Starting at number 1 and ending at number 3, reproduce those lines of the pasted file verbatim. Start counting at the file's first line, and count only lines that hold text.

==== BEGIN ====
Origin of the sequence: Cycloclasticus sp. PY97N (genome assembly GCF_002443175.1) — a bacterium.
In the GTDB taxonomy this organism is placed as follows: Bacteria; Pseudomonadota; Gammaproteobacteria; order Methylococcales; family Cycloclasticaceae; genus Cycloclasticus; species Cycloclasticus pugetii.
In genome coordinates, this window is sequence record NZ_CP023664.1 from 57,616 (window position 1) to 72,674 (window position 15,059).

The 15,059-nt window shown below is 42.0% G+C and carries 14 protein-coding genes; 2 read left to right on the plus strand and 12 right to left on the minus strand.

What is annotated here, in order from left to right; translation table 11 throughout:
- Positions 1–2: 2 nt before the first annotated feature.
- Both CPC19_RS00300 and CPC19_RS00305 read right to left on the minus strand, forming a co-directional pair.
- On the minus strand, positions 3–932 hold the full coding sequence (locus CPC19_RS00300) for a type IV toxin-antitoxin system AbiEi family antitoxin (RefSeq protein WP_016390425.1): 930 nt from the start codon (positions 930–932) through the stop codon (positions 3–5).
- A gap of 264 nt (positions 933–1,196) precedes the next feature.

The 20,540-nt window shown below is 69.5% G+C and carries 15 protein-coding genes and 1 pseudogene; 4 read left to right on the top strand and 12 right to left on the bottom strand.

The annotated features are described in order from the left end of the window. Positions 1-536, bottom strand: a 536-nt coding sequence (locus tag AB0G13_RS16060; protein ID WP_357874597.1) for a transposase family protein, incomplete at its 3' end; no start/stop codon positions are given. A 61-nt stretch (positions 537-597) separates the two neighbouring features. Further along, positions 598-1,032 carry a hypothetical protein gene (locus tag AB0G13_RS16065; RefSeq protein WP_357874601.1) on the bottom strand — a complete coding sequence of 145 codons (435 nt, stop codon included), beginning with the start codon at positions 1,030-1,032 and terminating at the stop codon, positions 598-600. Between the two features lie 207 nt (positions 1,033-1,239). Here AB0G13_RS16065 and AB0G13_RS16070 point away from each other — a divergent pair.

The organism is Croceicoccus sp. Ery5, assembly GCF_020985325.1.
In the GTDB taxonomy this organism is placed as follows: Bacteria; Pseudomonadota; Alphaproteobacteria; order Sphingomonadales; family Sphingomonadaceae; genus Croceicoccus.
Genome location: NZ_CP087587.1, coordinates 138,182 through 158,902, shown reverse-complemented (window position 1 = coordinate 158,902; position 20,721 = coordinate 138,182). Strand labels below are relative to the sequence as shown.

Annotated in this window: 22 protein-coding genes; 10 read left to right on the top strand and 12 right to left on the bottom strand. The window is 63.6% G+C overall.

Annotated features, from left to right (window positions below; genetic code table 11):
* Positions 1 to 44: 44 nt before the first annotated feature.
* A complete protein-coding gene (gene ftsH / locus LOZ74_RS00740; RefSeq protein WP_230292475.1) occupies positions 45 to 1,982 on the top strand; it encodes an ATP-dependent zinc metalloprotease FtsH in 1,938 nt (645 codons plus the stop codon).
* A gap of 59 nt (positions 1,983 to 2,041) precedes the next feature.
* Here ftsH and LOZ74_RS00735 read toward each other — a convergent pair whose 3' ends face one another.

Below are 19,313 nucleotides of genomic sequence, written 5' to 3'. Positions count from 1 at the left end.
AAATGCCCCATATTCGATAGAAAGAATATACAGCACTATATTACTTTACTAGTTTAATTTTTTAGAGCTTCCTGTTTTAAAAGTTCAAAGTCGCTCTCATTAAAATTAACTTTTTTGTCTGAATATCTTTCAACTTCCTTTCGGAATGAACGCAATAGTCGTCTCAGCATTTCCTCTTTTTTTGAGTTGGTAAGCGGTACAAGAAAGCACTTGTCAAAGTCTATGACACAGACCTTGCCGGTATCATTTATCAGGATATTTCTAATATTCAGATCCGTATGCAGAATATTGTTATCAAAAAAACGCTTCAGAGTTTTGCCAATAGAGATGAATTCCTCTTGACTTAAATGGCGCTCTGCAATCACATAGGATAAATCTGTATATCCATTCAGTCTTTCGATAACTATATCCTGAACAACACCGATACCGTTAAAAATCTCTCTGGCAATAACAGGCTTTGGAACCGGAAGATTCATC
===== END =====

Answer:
Origin of the sequence: Cycloclasticus sp. PY97N (genome assembly GCF_002443175.1) — a bacterium.
In the GTDB taxonomy this organism is placed as follows: Bacteria; Pseudomonadota; Gammaproteobacteria; order Methylococcales; family Cycloclasticaceae; genus Cycloclasticus; species Cycloclasticus pugetii.
In genome coordinates, this window is sequence record NZ_CP023664.1 from 57,616 (window position 1) to 72,674 (window position 15,059).